The cheerful Chickadee with it's clear call of "Chicka-dee-dee-dee" is easy to spot, as this little bird is not shy and is easily enticed to the back garden bird feeder.
Measuring about 13 cm from top to tail, this bird is easily identified by its black cap, white face and black bib.
Their body feathers are buff and their black tail feathers are edged in white.
These small, active birds are attracted to your bird feeders with a mixed bird-seed, suet, sunflower seeds and peanuts.
Their cheerful call is one of the delights of the outdoors in winter.
In this area of Southern Ontario the Black Capped is the most familiar of the over 50 species of Titmice and Chickadees that live world-wide.
They are often found foraging in small flocks of between 12 and 20 birds, throughout woodlands or at back yard bird feeders.
They prefer evergreen woodlands and can be attracted to your garden by plantings of coniferous trees such as Hemlock, Fir or Pine in which they can hide.
They like to feed on insects that they find under the bark of evergreen trees.
Their preferred nesting spot is in the cavities of trees, where they use holes that already exist, perhaps made by wood-peckers or by a limb falling from a tree.
If there are no cavities available for them, they will make one themselves by digging their own hole in rotting wood.
The 6 to 8 small white eggs are laid and incubated by the female and they hatch in about 14 days, while the male brings his mate food during this time.
Both parents work to raise their nestlings.
The babies are fledged and ready to leave the nest about 16 days after they hatch and the nestlings stay with their parents for a further 3 to 4 weeks before they leave the nest completely to fend for themselves.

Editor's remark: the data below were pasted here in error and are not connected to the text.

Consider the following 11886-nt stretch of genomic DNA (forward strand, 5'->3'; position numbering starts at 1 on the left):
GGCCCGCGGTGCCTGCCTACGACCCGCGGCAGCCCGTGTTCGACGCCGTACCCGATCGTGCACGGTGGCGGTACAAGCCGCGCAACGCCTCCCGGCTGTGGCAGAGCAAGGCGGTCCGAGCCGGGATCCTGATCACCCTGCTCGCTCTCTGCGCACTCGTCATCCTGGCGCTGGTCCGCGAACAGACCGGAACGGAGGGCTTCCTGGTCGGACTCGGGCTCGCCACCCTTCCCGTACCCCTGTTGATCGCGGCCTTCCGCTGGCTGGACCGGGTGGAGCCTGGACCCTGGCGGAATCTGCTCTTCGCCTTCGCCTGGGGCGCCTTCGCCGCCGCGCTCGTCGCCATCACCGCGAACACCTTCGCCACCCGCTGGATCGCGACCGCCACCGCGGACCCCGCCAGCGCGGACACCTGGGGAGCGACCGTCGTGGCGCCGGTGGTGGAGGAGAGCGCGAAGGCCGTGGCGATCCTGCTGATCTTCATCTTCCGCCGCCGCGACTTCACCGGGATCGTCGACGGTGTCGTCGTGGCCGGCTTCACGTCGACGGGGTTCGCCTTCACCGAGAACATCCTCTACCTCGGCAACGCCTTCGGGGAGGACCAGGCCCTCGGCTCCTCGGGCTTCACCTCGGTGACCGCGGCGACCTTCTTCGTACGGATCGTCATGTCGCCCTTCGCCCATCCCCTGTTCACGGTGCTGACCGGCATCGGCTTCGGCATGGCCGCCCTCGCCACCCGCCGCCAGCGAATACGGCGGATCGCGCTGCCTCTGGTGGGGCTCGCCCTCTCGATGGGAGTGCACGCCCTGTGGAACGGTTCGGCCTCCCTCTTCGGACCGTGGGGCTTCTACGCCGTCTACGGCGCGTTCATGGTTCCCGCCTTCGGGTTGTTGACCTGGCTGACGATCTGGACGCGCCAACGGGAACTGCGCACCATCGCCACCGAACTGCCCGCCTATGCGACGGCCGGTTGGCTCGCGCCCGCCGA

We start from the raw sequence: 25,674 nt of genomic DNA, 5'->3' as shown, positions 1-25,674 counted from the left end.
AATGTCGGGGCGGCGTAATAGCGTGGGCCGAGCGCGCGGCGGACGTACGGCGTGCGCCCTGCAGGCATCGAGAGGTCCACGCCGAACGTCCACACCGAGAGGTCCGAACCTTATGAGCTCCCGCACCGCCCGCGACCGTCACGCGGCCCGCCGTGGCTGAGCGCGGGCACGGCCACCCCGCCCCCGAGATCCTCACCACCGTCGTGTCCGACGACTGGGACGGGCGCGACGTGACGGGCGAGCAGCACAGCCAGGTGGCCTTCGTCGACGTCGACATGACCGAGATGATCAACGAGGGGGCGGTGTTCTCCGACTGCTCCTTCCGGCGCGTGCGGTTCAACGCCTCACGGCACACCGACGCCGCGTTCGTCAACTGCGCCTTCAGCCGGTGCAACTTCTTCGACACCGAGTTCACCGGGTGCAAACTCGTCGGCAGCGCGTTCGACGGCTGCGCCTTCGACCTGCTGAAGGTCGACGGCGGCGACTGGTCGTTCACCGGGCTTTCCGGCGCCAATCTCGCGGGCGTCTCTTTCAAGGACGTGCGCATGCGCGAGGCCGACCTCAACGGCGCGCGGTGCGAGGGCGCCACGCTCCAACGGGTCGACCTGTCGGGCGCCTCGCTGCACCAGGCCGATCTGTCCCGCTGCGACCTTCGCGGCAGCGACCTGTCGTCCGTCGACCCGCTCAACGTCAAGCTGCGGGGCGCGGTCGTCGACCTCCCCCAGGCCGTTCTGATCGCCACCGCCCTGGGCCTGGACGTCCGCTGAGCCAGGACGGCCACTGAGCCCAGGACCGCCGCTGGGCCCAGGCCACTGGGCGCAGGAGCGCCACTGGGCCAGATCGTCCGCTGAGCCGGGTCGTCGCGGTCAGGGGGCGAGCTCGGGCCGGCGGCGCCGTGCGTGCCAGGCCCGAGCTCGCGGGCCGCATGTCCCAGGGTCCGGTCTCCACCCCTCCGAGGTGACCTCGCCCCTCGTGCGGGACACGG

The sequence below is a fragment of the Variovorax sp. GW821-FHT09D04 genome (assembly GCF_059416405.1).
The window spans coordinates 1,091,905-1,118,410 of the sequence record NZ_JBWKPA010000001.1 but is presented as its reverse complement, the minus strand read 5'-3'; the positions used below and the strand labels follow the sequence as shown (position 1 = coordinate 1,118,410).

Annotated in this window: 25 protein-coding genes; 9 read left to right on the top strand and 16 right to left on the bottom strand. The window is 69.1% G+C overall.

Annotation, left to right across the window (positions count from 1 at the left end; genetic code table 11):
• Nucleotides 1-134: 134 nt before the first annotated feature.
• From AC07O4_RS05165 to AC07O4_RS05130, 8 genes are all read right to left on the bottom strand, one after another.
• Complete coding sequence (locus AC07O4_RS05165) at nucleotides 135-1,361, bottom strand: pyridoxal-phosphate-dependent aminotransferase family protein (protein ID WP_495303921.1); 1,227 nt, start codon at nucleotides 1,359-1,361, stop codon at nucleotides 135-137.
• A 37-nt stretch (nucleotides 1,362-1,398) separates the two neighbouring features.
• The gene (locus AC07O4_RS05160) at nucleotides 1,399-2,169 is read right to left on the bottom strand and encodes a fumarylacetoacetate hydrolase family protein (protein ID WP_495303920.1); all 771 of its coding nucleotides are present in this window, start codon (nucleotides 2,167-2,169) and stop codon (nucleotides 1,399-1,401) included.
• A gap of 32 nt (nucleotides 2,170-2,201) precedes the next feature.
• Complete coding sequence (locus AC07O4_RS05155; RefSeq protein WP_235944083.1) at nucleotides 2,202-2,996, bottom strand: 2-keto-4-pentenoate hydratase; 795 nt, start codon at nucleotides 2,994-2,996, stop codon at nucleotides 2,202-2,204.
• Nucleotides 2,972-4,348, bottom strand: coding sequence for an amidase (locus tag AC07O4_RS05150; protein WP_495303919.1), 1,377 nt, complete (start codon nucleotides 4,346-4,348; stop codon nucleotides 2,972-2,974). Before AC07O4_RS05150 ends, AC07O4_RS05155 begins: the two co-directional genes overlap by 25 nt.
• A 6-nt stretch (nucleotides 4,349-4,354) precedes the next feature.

I'm told that these little bold birds will take a seed or nut from your hand, if you stand quietly with your still arms outstretched, although, I have never tried it.
The little bird in the picture, here, seems to be feeding quite happily from the hand of the girl feeding her!
It might work if you already have these birds coming to your bird feeder, so that they already expect there to be food and no enemies.
I'm going to try it, so check back here and I'll let you know what happens!
The photographs on this page are reproduced by kind permission of Mary A Wilson, Pete Lypkie and Dreamstime.
Borealforest.com - The Chickadee
This site, from Lakehead University, has good information for those interested in this bright little bird.
Hinterland Who's Who - The Black Capped Chickadee
An excellent source of information about "la mésange à tête noire" from this Canadian site